Golden beads – 50 unit beads and a supply of tens, hundreds, and thousands.
Most of the hundreds and thousands will be wooden.
Number cards – 1 large set 1 to 9000; three small sets 1 to 3000.
One large tray with a dish for units.
Three small trays each with a small dish.
- Invite three children to the lesson.
- Show the children the small number cards and the small blue work rugs.
- Ask the children to lay out two large rugs at a distance from each other.
- Place the large math tray in the middle of the rug.
- Ask the children to place the large number cards on one the other large rug, in formation.
- Ask the children to unroll their blue math rugs near the large rug that has the large number cards on it.
- Ask the children to place the small number cards on their work rugs, in formation.
- Ask each child to bring their own math tray to their small rugs.
- One child at a time, put four cards from the child’s small rug – one of each category – in random spots on the tray, such as 2000, 400, 10, 5.
- Ask the child to get that number in beads on the tray, and bring them to the rug with the large tray.
- Repeat this process for all three children with their own numbers, such as 1000, 200, 60, 1, and 3000, 200, 20, 1.
- Once all children are at the rug with their beads on their trays, verify their number by counting the beads, one child at a time.
- After you verify that the child has brought the correct number of beads, ask the child to place his beads on the large tray, be sure to point out the dish for unit beads.
- Repeat for all three children.
- Lift the whole tray up, to dramatize how big the number is when the beads are added up together.
- Ask one child to choose what category he wants to count. Have him count all the beads in that category and to place that category in a group at the top of the large rug.
- Ask the child to find the large number card that matches the number of beads, and ask him to place it on top of the group of beads.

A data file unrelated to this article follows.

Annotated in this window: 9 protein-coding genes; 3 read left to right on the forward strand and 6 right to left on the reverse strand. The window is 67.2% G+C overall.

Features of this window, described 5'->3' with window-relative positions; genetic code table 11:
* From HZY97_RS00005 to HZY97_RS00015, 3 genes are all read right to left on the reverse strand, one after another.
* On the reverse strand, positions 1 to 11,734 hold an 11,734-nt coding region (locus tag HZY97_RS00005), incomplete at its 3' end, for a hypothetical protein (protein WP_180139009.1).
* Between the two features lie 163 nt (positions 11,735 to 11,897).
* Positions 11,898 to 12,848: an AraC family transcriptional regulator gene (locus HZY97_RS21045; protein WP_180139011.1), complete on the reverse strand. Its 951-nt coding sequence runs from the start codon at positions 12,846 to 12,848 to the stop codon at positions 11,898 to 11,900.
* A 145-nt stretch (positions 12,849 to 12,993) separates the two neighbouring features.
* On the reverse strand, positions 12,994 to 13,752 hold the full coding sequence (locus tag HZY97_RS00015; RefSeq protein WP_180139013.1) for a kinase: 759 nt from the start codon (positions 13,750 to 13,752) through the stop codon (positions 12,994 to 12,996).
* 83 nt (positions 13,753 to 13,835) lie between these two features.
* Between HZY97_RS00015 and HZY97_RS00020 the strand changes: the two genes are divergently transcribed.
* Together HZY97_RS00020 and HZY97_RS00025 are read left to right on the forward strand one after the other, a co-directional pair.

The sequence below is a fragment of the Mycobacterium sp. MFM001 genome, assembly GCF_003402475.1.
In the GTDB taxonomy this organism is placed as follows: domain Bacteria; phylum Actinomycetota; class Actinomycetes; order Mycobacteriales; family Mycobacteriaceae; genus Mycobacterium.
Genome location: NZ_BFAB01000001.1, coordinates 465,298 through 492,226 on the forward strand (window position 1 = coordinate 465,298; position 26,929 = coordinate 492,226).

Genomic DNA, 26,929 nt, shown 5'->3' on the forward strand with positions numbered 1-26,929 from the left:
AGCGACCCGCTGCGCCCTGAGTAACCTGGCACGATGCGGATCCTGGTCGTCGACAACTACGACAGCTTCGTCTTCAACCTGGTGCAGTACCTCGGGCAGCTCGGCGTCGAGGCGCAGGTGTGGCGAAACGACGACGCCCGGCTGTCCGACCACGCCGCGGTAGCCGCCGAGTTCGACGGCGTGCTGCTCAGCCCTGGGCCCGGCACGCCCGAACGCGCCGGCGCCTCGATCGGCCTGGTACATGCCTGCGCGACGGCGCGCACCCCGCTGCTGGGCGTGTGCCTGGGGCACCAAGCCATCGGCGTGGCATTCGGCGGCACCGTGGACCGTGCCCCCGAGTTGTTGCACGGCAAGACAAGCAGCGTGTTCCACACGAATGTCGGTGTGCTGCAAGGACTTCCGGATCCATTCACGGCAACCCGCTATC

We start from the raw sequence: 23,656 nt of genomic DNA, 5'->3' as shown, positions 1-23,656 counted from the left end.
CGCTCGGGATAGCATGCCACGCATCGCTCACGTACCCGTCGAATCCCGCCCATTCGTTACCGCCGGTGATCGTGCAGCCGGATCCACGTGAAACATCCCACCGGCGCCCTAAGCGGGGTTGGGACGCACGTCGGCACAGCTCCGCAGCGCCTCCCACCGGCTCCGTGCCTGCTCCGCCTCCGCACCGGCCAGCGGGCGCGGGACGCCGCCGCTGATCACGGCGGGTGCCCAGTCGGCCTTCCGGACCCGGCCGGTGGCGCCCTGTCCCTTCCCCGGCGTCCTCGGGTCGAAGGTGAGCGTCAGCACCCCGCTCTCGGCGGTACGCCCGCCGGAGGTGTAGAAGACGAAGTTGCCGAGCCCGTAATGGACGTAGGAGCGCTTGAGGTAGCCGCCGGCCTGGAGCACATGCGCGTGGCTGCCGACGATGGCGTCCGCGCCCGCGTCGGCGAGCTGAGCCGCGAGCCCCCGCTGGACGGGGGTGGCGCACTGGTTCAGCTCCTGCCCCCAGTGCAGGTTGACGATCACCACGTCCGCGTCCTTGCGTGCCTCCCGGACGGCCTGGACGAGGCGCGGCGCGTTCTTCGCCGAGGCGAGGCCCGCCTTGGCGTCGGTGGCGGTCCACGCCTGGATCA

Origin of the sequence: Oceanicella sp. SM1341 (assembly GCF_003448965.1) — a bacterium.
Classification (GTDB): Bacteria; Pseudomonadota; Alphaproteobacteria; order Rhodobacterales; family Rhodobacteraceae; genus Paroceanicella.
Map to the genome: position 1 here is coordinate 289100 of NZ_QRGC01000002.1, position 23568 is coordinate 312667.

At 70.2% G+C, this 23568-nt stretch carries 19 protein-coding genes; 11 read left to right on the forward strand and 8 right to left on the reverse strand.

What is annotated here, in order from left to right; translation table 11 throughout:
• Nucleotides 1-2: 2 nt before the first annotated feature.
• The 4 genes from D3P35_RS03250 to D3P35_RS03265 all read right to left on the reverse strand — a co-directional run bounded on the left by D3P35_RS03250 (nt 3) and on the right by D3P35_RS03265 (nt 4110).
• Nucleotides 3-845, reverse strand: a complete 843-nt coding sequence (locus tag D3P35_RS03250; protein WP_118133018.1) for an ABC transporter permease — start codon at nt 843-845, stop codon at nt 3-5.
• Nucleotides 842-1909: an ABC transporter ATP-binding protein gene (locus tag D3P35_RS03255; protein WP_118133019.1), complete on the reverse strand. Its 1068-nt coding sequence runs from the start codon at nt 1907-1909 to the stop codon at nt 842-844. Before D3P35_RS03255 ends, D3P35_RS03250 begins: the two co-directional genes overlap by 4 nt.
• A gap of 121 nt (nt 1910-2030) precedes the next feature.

- When a child is about to place beads in a group on the rug, make sure that they are placed in a proper, orderly spot, thousands on the left, then hundreds, then tens, then units on the right.
- Repeat this process for each child.
- With four categories, and three children, you can count the last remaining category together as a group.
- Once all the categories are on the rug, are counted, and matched with a large number card, ask each child to pick up his or her small number cards from his or her tray and place the cards on top of each other, so that each child has four cards stacked, aligned to the left.
- Ask, or wait for, the children to slide the cards to the right, revealing their four digit numbers.
- Ask them to place their four digit numbers in the top right corner of the rug.
- Point at each four digit number and say who brought that number.
- Stack the large number cards on top of one another, aligned left, then slide them to the right to reveal the large four digit number.
- “2415, and 1261, and 3221 make 6897!”
- “We put all the beads together, and we got an even bigger number! It is called addition, we just did addition!”
- Repeat this process until the children tire, then clean up.
- Repeat the same process as static addition, however, after combining the beads, the procedure changes.
- Ask one child to count the unit beads.
- Once the child counts ten unit beads, kindly ask the child to stop counting.
- “Ten unit beads is the same as what? That’s right! One ten!”
- “Can you place these ten unit beads in the dish and exchange them for a ten?”
- Go with the child and ask him to count the units as he place them back in the units box.
- Walk back to the rug with him.
- Ask the child to place the ten in the group with the other tens.
- Ask the child to finish counting the unit beads and to find the matching large number card.
- Ask him to place the large number card on the group of unit beads.
- Repeat this process for the other categories, assisting the children exchanging when necessary.
- Complete the process in the same way as static addition.
To gain a sensorial impression of the nature of addition.
To see the function of the decimal system.
To understand the process of exchanging, from a lower hierarchy to a higher one.
Control of Error
Purpose and process are more important than the correct answer.
You can have a dish for the tens category as well, which helps keep the beads organized.
The children aren’t told about “plus” yet, they will learn that soon.